Debate over realism and locality
(Continued from the previous column) The Copenhagen interpretation of probabilistic determination by measurement and Einstein’s argument against it played a critical role in the development of physics in the 20th century. Most know that the Copenhagen interpretation was accepted in the end. However, few know the profound meaning of the argument. Let us talk about standard quantum theory and the major premise of physics prior to quantum physics.
Einstein–Podolsky–Rosen paradox (EPR paradox)
Let’s say that you and your friend are connected while holding each other’s hands. In other words, both of you put place different hands, right or left, over each of your heads. No one knows which hand is raised by each of you, thus exhibiting a 50-50 chance.
Imagine that you are on the moon, leaving your friend on the earth, and someone glances at your friend holding up the left hand. While on the moon, you are sure to hold the right hand up. Common sense suggests that both of you already gave a promise to each other before parting, i.e., your friend decided to raise his or her left hand before the observer saw him or her. However, the Copenhagen interpretation tells us a different story: the act of observation causes your friend to raise his left hand.
In addition, you, who are raising the left hand on the moon at the same time, are seen holding the right one up the moment your friend is observed. This means the end of coexistence between you who raised the left hand and you who raised the right one; the former (with the left hand put up) has disappeared. Of course, the opposite case could be observed. Note that neither of your hands is determined until observed and that the observation gets your hand determined.
The science had been built on the premises of realism and locality. From a perspective of the former, natural phenomena have already existed in certain states independent of the observer, and measurement is the work of confirming this regardless of the observer’s action or the decoherence of waves. Whether there is an observer or not, nature itself is “as it is.”
The occurrence of physical phenomena being local means that there is no faraway or remote influence on others. Any objects, forces, energy, information, and other physical entities cannot teleport but must change positions or propagate continuously. Even if the mass of the sun existing far away suddenly changes, it does not affect the earth at that moment, but the change in gravity must spread to the earth continuously, as do the waves detect the change in the sun.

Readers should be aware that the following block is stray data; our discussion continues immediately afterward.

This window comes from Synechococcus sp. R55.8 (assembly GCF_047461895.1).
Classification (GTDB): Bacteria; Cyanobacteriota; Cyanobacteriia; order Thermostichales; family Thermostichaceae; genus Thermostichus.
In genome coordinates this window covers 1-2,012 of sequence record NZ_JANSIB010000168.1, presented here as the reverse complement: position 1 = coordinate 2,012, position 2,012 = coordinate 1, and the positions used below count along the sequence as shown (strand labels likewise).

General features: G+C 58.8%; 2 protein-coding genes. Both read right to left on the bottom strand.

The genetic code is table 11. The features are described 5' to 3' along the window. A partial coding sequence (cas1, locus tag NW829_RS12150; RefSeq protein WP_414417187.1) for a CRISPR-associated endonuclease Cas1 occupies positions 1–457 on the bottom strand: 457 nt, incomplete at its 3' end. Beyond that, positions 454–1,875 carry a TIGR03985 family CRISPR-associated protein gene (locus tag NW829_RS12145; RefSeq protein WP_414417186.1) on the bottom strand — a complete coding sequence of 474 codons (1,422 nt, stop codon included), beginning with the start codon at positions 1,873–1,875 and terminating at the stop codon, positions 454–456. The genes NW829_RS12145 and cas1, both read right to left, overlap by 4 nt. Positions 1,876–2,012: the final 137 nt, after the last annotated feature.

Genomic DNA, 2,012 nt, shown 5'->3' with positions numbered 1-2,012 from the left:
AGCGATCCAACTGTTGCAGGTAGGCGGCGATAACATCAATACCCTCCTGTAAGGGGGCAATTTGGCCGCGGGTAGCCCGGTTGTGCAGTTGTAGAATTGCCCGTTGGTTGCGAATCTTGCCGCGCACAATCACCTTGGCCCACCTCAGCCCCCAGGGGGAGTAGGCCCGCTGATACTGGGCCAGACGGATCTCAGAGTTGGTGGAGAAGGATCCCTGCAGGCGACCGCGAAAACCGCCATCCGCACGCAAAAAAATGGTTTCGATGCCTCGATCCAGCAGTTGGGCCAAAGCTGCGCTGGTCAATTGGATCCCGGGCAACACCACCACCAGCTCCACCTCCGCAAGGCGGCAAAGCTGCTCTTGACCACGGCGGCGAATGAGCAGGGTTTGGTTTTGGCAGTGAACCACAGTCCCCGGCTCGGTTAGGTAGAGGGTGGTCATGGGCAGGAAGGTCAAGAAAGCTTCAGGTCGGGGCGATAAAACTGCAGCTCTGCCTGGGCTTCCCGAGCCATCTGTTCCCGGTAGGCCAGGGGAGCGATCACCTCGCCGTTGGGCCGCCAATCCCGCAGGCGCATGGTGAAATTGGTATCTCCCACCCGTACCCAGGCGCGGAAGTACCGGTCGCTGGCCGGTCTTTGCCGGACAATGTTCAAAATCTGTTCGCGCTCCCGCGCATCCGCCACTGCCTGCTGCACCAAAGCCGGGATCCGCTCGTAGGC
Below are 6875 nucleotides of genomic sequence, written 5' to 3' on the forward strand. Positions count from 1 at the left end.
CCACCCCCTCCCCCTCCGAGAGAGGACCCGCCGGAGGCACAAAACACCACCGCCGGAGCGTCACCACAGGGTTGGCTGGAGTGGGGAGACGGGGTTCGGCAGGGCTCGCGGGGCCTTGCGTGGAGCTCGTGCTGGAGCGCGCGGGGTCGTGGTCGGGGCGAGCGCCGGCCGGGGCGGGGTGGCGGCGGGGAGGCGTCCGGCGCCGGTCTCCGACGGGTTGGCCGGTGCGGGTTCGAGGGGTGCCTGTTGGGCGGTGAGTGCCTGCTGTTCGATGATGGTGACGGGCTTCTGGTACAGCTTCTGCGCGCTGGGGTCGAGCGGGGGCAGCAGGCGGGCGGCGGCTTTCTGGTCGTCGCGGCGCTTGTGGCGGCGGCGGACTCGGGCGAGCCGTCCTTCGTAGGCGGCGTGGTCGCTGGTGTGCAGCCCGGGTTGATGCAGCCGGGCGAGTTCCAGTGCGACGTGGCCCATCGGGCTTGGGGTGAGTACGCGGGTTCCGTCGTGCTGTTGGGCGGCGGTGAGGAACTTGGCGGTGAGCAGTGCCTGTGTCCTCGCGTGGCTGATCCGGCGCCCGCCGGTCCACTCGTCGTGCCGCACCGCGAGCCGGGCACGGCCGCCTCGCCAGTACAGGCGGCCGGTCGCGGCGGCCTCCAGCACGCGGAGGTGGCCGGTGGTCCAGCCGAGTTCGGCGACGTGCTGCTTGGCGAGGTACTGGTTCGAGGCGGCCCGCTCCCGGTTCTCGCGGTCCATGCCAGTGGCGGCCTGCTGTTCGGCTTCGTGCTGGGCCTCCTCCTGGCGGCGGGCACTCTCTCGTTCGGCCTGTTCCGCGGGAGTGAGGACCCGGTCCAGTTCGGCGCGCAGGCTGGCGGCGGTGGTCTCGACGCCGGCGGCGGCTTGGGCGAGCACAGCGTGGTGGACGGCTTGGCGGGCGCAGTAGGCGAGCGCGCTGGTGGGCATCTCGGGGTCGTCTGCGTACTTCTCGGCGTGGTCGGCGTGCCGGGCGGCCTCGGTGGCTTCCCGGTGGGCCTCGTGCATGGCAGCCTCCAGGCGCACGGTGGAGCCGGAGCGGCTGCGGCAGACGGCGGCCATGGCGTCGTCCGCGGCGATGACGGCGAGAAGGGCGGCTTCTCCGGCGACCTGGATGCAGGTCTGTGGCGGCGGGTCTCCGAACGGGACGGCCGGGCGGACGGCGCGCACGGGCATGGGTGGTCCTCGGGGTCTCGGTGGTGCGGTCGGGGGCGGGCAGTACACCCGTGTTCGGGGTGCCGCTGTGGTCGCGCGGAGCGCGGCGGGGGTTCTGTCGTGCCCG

Realism has been a premise agreed upon without any need for an explanation since the beginning of science, while locality is the basis of relativity and electromagnetic theories. According to the Copenhagen interpretation, physical entities are determined only by measurement, and the effects of measurement are transmitted instantaneously faster than light. This is a denial of the theory of relativity, which cannot but arouse considerable controversy.
Figure 1. EPR pairs where spins are in two states: up-down (50%) and down-up (50%). If the left spin measures up, the right spins down in an instant, no matter how far it is apart. Because the two spin states are not independent of each other, they are said to be in an entangled state.
The illustration of left–right hands mentioned above is an example of the Einstein–Podolsky–Rosen paradox (EPR paradox). Some scientists, including Einstein, attempted to resolve the paradox by adjusting this quantum theory to the principles of locality and realism. However, in 1964, John Bell showed that a theory on the basis of the two simultaneously went against the outcome of the Copenhagen interpretation. In 1972, an EPR experiment with photons verified Bell’s theory, which revealed that the EPR paradox is not a paradox but a fact.
Standard quantum theory predicts and describes reality very accurately and serves as a common foundation for multiple disciplines and technologies, such as modern chemistry, electronic engineering, materials science, and molecular biology. A theory incompatible with those that explain reality so well is not easily acceptable. The battle was over, and the Copenhagen interpretation has become the standard quantum theory. Nature is non-local, and measurment is the final determinant.
Nonlocality that refers to the immediate delivery of measurement effects is not considered contrary to the theory of general relativity. Meanwhile, locality, the premise of general relativity, applies to observable physical entities, and the wave function of quantum mechanics is a virtual concept for the description of phenomena, not an observable physical entity. (No wave function is used in Heisenberg’s quantum mechanics, who also introduced the uncertainty principle first).
Therefore, even if the change in the wave function is faster than light, it does not violate the theory of relativity . In the illustration of left and right hands, even if I am holding my right hand up on the moon, no one knows whether this is attributed either to my friend on the earth being observed or to someone observing me until they receive information on the measurement of my friend more slowly than light.